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IV. Governance issues

Access to information

Access to information (both general information and personal information) held by government is governed by statutes at both the federal and provincial levels in Canada. The federal Access to Information Act is administered by a full time Information Commissioner. Each province has its own freedom of information law, administered by an Information Commissioner or other public official.1

The federal Access to Information Act2 provides individuals with a right of access to information held by the federal public sector. The Act gives Canadians and other individuals and corporations present in Canada the right to apply for and obtain copies of federal government records. "Records" include letters, memos, reports, photographs, films, microforms, plans, drawings, diagrams, maps, sound and video recordings, and machine-readable or computer files. The Federal Court ruled that the government has an obligation to answer all access requests regardless of the perceived motives of the requesters.

The Office of the Information Commissioner of Canada (OICC) can initiate a Federal Court review in limited circumstances relating to denial of access to records. The Information Commissioner can also investigate and issue recommendations, but does not have the power to issue binding orders. The Commissioner must investigate all complaints even if the government seeks to block him or her from so doing on the grounds that the complaints are made for an improper purpose. After numerous legal challenges brought by the federal government, it is now established that the Commissioner has authority to compel records from the Prime Minister's and ministers' offices. The OICC received 3500 complaints in 2005-2006. Out of those, the OICC completed 1,863 investigations and reviews. It carried 1,417 complaints from individuals, 237 systemic complaints over into 2007.3

In May 2005, the results of a national access-to-information audit were released.4 The audit was conducted by 89 reporters from 45 newspapers across Canada, under the umbrella of the Canadian Newspaper Association. Reporters made access requests of several government offices to determine how well government officials are obeying access-to-information laws. The results indicated a wide range of disclosure practices, from poor compliance in Prince Edward Island to a compliance score of 93 percent in Alberta. The federal government scored only 25 percent. The report cites problems of red tape, poor disclosure, prohibitive fees, and incompliance with statutory time limits for responses across all levels of government. Information that is free of charge in some provinces and municipalities, and can cost thousands of dollars in others.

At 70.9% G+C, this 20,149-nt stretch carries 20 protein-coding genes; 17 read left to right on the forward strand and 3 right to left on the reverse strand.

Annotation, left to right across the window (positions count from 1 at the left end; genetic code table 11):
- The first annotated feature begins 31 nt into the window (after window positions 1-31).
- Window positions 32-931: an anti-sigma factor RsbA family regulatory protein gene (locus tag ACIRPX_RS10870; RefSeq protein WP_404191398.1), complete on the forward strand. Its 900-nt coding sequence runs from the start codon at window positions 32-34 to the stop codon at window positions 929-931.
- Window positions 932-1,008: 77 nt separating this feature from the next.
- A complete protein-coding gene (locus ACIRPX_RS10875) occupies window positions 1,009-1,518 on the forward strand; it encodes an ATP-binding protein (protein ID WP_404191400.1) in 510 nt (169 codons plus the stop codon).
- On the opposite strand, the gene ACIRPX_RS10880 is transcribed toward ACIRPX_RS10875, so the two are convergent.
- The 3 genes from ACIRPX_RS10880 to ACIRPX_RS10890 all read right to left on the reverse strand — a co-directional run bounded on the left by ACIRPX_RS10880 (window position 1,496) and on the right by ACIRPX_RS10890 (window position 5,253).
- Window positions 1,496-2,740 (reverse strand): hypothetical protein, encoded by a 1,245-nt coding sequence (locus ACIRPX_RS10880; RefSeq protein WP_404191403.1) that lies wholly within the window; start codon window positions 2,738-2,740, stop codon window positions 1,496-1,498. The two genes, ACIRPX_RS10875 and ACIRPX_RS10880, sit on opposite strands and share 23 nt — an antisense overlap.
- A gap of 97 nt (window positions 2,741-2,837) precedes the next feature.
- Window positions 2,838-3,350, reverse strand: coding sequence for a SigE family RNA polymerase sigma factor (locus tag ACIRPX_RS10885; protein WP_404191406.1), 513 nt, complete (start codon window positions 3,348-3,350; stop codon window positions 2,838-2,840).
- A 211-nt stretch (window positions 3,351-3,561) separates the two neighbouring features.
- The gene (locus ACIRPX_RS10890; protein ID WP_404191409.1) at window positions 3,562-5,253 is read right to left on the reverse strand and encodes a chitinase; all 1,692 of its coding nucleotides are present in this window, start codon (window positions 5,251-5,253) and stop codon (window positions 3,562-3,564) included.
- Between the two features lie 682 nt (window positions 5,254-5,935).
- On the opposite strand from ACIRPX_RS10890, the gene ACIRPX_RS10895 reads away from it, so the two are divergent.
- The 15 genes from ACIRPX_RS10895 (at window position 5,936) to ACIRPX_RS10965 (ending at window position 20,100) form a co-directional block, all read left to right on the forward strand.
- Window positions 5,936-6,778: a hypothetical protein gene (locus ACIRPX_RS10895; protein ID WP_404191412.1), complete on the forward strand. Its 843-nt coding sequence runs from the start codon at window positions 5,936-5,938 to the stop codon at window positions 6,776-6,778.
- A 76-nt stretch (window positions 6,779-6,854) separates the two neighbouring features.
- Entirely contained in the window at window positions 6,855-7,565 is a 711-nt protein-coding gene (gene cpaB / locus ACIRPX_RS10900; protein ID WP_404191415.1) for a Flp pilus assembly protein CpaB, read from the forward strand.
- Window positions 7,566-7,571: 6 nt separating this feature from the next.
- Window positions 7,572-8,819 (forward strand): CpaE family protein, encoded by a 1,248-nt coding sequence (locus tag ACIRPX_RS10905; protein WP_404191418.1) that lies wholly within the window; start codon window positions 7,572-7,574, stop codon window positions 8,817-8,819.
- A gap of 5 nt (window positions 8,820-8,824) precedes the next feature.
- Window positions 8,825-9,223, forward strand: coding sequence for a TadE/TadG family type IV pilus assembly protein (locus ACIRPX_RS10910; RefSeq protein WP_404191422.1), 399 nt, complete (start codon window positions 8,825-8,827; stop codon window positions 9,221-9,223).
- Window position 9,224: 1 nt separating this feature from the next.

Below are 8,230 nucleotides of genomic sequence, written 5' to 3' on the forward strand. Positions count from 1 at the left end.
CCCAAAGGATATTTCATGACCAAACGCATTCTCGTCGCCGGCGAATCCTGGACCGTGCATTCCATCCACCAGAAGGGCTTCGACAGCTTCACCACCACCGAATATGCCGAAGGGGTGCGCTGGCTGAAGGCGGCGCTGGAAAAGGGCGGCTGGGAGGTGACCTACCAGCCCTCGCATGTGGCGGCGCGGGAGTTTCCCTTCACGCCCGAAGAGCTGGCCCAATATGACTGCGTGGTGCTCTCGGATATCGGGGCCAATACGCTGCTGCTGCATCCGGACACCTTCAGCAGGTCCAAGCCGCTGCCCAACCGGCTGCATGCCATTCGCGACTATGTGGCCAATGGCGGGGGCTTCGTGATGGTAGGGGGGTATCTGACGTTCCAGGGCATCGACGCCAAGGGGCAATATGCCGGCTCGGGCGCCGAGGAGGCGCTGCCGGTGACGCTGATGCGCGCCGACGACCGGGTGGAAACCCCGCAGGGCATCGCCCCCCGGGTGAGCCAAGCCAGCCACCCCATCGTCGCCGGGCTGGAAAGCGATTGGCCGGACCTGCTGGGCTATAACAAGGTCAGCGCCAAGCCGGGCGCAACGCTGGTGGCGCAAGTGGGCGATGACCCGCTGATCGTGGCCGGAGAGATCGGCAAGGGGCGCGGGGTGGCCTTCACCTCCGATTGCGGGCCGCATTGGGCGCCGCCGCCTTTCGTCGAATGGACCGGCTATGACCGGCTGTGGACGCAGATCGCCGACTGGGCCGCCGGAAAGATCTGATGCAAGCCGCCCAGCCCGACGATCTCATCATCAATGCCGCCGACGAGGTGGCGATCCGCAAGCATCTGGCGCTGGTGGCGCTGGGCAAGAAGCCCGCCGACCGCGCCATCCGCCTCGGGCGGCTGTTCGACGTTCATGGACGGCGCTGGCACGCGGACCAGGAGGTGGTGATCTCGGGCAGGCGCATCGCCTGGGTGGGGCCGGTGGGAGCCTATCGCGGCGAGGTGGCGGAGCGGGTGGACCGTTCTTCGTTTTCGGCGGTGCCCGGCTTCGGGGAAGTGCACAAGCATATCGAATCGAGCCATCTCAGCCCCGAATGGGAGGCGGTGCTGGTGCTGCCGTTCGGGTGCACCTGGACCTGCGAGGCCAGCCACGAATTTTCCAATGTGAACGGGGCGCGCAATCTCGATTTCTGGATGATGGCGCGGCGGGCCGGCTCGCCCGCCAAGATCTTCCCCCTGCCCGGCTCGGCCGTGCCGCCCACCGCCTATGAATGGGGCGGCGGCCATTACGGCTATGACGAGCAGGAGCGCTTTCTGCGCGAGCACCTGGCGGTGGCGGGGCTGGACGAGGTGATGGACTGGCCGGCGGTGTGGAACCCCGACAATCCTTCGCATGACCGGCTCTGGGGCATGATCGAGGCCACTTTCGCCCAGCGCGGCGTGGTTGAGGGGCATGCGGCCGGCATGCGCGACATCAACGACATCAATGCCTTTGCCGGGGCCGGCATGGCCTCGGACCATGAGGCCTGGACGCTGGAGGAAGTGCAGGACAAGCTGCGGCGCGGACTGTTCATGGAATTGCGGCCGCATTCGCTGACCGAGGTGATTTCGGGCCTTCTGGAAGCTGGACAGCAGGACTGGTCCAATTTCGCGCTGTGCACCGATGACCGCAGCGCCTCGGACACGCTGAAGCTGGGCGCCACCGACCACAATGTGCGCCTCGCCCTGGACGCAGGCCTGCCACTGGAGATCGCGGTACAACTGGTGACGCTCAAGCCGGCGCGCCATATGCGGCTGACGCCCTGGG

International obligations

Canada is a member of the Organization for Economic Cooperation and Development (OECD) and relied on the OECD's 1980 Guidelines on the Protection of Privacy and Transborder Flows of Personal Data in the drafting of the federal Privacy Act of 1982.5 Canada also has observer status at the Council of Europe and although it is not a member, it was a key player in the negotiations on the Cybercrime Convention. It has signed, but not yet ratified the Convention.6

Canada is a member of the Asia-Pacific Economic Community, and participates in the Electronic Commerce Steering Group‘s Data Privacy Subgroup. The Privacy Subgroup developed the APEC Privacy Framework, which outlines nine privacy principles including the prevention of harm, notice, collection limitation, uses of personal information, choice, integrity of personal information, security safeguards, access and correction, and accountability. APEC adopted the Privacy Framework in 2004, and member countries’ endorsement of the Framework means that they will continue efforts to develop a "consistent approach to information privacy protection across APEC member economies, while also avoiding the creation of unnecessary barriers to information flows."7